Gender equality and the empowerment of women are key to slowing the spread of AIDS, the United Nations agency coordinating the fight against the epidemic said Thursday in Nairobi.
"The most significant development of the AIDS epidemic is its growing feminisation," lamented UNAIDS chief Peter Piot, who was speaking at the International Women's Summit on HIV/AIDS held in Kenya.
"What entered history 25 years ago as a disease of the white gay male is now increasingly affecting women all over the world," he told some 1,500 delegates.
In sub-Saharan Africa, 60 percent of all adults living with the virus are female. Piot cited the example of Kenya, where the ratio reaches 67 percent.
"As an optimist, I am a firm believer that catastrophes also offer opportunities. So let's turn the paradigm upside down and make sure that the response to AIDS leverages a fatal blow to the disempowerment of women," he said.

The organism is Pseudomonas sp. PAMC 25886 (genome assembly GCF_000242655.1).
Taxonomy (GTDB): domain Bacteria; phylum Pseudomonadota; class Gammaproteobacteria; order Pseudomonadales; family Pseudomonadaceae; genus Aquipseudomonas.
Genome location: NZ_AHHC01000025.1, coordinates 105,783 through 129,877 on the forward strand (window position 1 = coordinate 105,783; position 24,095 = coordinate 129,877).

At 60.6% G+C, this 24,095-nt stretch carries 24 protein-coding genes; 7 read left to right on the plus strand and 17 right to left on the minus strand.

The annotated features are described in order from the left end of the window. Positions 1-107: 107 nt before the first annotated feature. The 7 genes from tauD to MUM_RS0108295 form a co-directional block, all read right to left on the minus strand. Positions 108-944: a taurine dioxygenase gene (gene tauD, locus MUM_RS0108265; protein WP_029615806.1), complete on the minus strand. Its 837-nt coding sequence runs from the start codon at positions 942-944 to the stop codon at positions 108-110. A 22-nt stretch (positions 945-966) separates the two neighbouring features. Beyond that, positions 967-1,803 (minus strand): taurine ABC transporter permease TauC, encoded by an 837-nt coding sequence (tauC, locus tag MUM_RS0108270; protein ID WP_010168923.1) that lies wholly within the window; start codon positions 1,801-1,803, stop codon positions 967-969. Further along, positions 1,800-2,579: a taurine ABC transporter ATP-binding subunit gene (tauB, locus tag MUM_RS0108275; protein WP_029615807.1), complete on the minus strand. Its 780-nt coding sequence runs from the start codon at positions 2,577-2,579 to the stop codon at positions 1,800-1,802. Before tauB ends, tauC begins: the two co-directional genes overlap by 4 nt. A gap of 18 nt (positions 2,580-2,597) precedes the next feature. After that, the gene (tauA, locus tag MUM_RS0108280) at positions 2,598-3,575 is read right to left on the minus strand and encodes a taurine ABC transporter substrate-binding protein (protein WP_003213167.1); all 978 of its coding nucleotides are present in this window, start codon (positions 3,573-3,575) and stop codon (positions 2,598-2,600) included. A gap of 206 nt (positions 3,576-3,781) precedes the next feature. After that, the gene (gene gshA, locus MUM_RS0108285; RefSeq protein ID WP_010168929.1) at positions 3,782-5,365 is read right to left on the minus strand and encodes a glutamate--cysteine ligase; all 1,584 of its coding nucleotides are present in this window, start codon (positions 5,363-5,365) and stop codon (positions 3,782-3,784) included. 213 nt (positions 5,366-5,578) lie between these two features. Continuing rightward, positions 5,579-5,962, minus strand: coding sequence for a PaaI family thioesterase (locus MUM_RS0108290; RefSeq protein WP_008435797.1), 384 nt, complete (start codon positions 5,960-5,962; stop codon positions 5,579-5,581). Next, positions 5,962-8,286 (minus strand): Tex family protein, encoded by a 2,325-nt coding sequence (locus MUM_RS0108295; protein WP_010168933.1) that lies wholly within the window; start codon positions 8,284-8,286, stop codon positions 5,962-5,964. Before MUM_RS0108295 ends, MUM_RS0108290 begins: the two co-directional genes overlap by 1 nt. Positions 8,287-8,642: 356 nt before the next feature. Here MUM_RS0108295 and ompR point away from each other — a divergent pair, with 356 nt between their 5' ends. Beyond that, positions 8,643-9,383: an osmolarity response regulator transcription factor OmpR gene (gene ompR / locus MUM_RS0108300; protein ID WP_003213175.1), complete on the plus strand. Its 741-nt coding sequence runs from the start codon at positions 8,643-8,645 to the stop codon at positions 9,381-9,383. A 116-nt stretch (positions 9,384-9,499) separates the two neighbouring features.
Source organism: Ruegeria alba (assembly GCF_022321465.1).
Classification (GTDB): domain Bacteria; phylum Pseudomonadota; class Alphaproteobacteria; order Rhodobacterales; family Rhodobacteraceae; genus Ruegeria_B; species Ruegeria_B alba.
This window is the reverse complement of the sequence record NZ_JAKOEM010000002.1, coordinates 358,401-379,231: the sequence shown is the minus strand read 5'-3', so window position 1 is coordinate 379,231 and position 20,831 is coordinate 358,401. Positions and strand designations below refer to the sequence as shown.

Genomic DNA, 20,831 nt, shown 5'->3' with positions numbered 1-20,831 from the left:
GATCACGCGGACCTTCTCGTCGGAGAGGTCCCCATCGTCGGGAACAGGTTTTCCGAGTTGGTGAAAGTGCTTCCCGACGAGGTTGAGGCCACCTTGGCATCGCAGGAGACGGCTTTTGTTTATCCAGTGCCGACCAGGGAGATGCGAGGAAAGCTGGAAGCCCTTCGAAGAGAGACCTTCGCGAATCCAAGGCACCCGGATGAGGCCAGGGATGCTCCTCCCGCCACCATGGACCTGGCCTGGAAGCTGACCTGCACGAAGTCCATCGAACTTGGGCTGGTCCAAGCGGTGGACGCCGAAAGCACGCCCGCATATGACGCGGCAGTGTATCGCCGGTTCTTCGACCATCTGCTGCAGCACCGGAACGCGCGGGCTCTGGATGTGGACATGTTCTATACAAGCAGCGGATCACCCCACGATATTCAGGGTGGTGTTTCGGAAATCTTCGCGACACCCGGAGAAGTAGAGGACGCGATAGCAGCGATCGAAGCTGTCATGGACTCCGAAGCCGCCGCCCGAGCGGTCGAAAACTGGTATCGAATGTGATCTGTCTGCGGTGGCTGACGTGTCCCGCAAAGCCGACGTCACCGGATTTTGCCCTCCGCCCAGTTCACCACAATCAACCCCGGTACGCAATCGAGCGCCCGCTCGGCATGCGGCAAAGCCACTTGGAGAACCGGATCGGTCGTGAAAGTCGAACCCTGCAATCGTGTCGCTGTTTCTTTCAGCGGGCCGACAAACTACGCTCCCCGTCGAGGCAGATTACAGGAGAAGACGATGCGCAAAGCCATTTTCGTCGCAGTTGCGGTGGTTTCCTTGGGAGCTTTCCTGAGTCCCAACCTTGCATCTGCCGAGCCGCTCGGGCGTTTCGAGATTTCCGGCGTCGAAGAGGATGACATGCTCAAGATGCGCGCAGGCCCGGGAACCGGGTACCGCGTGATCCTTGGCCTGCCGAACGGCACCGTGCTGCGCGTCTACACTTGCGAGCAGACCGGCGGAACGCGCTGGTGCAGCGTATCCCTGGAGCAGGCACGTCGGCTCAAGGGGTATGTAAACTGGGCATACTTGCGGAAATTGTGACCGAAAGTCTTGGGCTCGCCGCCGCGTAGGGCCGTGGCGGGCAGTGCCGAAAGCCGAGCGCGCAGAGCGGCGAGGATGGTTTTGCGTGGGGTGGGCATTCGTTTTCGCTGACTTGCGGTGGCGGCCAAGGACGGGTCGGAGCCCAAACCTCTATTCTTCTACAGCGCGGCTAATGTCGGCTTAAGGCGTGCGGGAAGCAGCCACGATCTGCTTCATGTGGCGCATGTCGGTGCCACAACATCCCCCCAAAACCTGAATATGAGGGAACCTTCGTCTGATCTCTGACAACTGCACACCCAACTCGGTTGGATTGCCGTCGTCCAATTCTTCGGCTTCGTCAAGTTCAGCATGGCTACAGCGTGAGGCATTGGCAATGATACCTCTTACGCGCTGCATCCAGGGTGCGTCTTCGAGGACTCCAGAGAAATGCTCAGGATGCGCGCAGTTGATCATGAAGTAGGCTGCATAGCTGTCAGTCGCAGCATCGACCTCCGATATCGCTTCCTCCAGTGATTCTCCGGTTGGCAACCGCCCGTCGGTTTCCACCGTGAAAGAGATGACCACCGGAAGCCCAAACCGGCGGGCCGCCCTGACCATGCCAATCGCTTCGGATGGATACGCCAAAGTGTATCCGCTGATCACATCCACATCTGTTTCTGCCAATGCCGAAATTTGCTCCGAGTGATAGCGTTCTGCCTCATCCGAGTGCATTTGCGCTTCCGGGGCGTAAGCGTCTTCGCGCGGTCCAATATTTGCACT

"If it worked with gay rights, it must work with women's rights."
World Health Organisation Director General Margaret Chan said cultural obstacles to the advancement of women needed to be overcome if the virus, which affects 39.5 million people worldwide, was to be brought under control.
"We must also seize every opportunity for women to learn their infection status. Being married is not safe ... Women can turn the tide in this epidemic. Women are best placed to make existing tools work," she said.
As of June 2006, around one million Africans were receiving antiretroviral drugs which roll back the AIDS virus, a tenfold increase since December 2003.
But this was still less than a quarter of the estimated 4.6 million people in need of the drugs.